April, 2009

Apr 09

NY400 Holland on the Hudson.

i_0390f691a1f979f6ebdee138e7f9acbebatavus-fiets-2nyToday during our morning bike ride we came upon 200 orange bikes lined up along the hudson river. We couldn’t help to stop and find out what was happening.
We spoke with Marjan Inbar spokesperson for NY400 who told us what was going on.

“On April 30th, Dutch Queen’s Day, 200 orange Batavus bikes make their official arrival in NYC in a very festive way, in attendance of Dutch Cabinet Minister Frans Timmermans. The bikes will be part of a special NY400 Queens Day Bike Tour organized together with The Netherland Club and NLBorrels. Exactly 400 years after Henry Hudson set sail from Amsterdam, the bright orange NY400 bikes are undertaking the same journey across the Atlantic Ocean to New York City.

To show New York City how much the Dutch love their bikes, we invited everyone to join us for a bike tour celebrating Queen’s Day. Due to an overwhelming success, we have closed the registration.

Biking is widely known as the most sustainable, green & clean way of transportation. Since the Netherlands is home to millions of bicycles, the average Dutch person owns 1.11 bicycle per person, NY400 celebrations could not be celebrated without including some beautiful Dutch bikes.

In the Netherlands bicycling is not only used for sport and leisure, it is an everyday means of transportation. More than 60% of the Dutch prefer to bike when possible. In total, over 27% of trips made by the Dutch is done on a bike.

The NY400 Queens Day Bike Tour starts at 9:00AM at Hudson River Park’s Pier 84 (West 42nd Street) and will include a visit to the park next to Riverside Church, where Lou Reed will also be attending the one-hour special “Perfect Day” concert by master Carillonneur Sjoerd Tamminga. After a picknick we will continue our trip via Central Park to the Museum of the City of New York for a great photo moment on the steps of this beautiful building. The bikers are invited for a quick tour around the Museum’s newest exhibit: Amsterdam/New Amsterdam: The Worlds of Henry Hudson.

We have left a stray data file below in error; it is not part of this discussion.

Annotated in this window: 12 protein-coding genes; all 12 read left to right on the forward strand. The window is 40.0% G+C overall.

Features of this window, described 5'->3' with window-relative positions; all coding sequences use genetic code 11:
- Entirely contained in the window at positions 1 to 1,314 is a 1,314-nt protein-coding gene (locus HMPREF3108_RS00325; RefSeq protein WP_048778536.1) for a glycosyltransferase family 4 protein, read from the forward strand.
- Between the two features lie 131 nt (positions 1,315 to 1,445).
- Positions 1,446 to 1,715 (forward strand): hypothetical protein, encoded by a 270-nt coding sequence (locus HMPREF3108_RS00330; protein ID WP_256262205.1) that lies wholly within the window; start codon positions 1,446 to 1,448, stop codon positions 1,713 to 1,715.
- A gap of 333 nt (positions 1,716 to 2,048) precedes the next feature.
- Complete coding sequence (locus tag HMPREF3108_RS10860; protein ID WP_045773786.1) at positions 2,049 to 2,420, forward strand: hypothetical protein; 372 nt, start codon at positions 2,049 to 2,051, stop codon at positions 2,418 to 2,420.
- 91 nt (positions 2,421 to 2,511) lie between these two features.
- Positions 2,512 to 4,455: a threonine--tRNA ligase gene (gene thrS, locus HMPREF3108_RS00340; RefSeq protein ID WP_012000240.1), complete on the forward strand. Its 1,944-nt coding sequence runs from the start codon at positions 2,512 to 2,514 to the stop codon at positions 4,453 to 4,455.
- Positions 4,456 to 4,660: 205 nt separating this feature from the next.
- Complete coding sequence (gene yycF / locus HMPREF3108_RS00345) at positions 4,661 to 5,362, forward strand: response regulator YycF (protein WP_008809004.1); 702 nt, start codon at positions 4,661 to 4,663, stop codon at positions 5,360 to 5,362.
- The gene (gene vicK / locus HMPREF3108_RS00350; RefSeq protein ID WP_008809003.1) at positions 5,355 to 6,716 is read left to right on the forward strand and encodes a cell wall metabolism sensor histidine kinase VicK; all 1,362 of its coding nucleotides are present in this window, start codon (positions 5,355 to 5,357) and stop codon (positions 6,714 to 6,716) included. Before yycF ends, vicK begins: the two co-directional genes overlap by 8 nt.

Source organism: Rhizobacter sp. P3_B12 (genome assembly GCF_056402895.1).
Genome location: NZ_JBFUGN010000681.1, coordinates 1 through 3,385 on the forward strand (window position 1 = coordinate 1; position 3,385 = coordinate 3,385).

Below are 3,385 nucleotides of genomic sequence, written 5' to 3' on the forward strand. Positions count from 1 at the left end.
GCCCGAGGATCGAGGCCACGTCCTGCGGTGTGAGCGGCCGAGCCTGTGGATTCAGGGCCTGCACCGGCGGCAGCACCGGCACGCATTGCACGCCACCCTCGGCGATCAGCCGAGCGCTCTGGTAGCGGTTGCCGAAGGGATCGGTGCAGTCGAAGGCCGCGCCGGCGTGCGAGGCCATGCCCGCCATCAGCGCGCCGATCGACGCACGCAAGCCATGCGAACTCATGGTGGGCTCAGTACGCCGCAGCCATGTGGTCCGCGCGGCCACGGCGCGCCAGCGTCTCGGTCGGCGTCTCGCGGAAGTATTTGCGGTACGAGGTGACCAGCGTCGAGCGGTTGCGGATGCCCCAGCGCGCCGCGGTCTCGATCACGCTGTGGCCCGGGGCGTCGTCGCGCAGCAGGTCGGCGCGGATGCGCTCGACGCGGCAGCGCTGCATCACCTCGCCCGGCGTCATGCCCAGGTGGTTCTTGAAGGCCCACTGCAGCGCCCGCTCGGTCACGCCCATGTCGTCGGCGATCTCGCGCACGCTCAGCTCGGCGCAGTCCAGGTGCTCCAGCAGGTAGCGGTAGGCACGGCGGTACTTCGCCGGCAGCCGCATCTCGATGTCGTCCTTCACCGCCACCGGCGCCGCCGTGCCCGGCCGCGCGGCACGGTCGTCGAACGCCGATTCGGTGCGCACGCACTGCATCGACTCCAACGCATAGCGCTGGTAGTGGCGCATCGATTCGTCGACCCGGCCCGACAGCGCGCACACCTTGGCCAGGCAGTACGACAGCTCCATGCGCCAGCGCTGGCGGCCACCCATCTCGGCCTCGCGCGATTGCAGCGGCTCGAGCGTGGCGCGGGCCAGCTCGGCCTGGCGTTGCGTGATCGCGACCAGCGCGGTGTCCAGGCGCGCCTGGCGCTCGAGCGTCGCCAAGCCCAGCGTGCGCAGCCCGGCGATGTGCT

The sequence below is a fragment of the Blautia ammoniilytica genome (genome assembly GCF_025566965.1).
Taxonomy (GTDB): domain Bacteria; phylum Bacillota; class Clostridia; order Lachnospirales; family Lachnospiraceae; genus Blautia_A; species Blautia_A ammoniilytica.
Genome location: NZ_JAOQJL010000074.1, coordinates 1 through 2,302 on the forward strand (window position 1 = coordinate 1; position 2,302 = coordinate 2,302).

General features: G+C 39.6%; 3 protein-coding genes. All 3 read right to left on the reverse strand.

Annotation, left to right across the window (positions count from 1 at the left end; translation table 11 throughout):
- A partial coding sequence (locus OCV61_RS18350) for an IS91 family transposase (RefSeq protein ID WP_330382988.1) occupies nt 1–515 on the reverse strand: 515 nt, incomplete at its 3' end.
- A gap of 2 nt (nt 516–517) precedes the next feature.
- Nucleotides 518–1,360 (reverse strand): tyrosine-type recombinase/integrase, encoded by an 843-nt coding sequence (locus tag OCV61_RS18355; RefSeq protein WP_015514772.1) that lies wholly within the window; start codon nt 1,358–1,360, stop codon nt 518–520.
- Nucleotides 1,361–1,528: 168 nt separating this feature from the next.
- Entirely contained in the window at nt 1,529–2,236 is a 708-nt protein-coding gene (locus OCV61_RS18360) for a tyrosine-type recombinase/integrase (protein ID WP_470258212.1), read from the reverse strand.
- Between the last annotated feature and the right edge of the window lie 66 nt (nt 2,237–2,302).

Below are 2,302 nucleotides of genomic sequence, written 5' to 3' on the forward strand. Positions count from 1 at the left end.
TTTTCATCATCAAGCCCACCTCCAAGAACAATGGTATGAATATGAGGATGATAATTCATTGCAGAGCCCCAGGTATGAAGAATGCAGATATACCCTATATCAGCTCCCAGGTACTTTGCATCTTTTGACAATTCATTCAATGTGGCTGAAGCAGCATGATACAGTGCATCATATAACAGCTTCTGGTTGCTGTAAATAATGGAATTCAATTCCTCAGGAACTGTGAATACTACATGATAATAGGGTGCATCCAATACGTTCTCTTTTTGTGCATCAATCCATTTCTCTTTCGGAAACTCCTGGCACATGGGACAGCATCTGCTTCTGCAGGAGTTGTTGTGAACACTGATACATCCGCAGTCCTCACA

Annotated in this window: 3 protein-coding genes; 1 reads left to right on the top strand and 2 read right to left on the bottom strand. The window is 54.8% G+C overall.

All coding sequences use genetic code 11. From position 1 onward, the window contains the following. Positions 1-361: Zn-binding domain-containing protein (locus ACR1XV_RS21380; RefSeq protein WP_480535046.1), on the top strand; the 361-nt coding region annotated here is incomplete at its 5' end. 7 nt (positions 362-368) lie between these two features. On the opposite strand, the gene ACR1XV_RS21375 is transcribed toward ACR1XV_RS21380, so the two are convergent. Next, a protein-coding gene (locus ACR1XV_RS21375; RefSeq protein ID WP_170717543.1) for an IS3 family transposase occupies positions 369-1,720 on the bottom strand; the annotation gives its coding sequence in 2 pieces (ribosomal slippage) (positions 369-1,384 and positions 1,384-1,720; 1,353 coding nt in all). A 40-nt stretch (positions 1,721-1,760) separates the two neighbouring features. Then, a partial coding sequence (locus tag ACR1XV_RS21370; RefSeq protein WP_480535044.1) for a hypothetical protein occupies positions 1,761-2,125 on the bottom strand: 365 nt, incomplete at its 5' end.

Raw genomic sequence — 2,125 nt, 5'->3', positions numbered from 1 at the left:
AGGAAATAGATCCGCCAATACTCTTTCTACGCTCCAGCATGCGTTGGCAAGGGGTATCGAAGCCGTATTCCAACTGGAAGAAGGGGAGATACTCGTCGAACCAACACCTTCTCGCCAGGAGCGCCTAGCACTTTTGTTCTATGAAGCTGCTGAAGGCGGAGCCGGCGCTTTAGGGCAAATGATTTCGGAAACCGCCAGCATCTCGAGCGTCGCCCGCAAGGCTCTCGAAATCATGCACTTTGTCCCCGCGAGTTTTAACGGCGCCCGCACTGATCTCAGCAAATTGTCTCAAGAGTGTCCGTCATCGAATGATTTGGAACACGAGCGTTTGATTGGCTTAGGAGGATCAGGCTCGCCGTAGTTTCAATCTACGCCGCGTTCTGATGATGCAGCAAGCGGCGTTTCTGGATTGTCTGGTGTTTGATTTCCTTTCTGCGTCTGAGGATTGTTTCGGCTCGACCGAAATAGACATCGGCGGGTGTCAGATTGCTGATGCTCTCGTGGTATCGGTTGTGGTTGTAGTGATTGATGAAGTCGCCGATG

This NY400 project is a small contribution to the overall NYC incentive to encourage cycling as an environmentally friendly & healthy way of transportation. Later on this year, the bikes will be part of NYC’s Summer Streets event and will be used in a big bike-sharing event during the NY400 week in September after which they will be donated to charity. The NY400 biking event is partly made possible by Batavus and Dura Vermeer.”

You can contact them at bike@ny400.org
For more information about NY400 events please visit www.ny400.org.

Apr 09

The Garment Center, We Make You Look Good!

036_52_garment_districtHey, guess what? Your clothes don’t just make themselves!  When people think fashion, the image that often comes to mind is some glossy Hollywood version of the fashion industry. Beautiful people in couture clothes and f-me pumps, sketching a gown or two, yelling at an assistant, draping a form, and then partying the night away with a celeb or two. Then poof, like magic, a clothing line appears.  That’s just not reality.  Even for the few glamorous hi-end designers out there, who may lead the uber-chic lifestyle, there is still a lot of hard, get your hands dirty, work involved in producing clothing.  Whether it is the most fantastic designer gown or the tank top you picked up at Target last weekend, the odds are that at some point in its development that item passed through our little neighborhood.  New York’s garment center is the US fashion hub for every category of apparel. Whether the average consumer realizes it or not, these few blocks in Midtown Manhattan are likely responsible for most of everyone’s wardrobe.  Our neighborhood is responsible for 47 billion dollars of fashion industry revenue, more than London and Paris combined!  Additionally, we have tens of thousands of New Yorkers employed, working long and hard to properly dress the world. It is long overdue that the average consumer realized how and where their clothing came to be.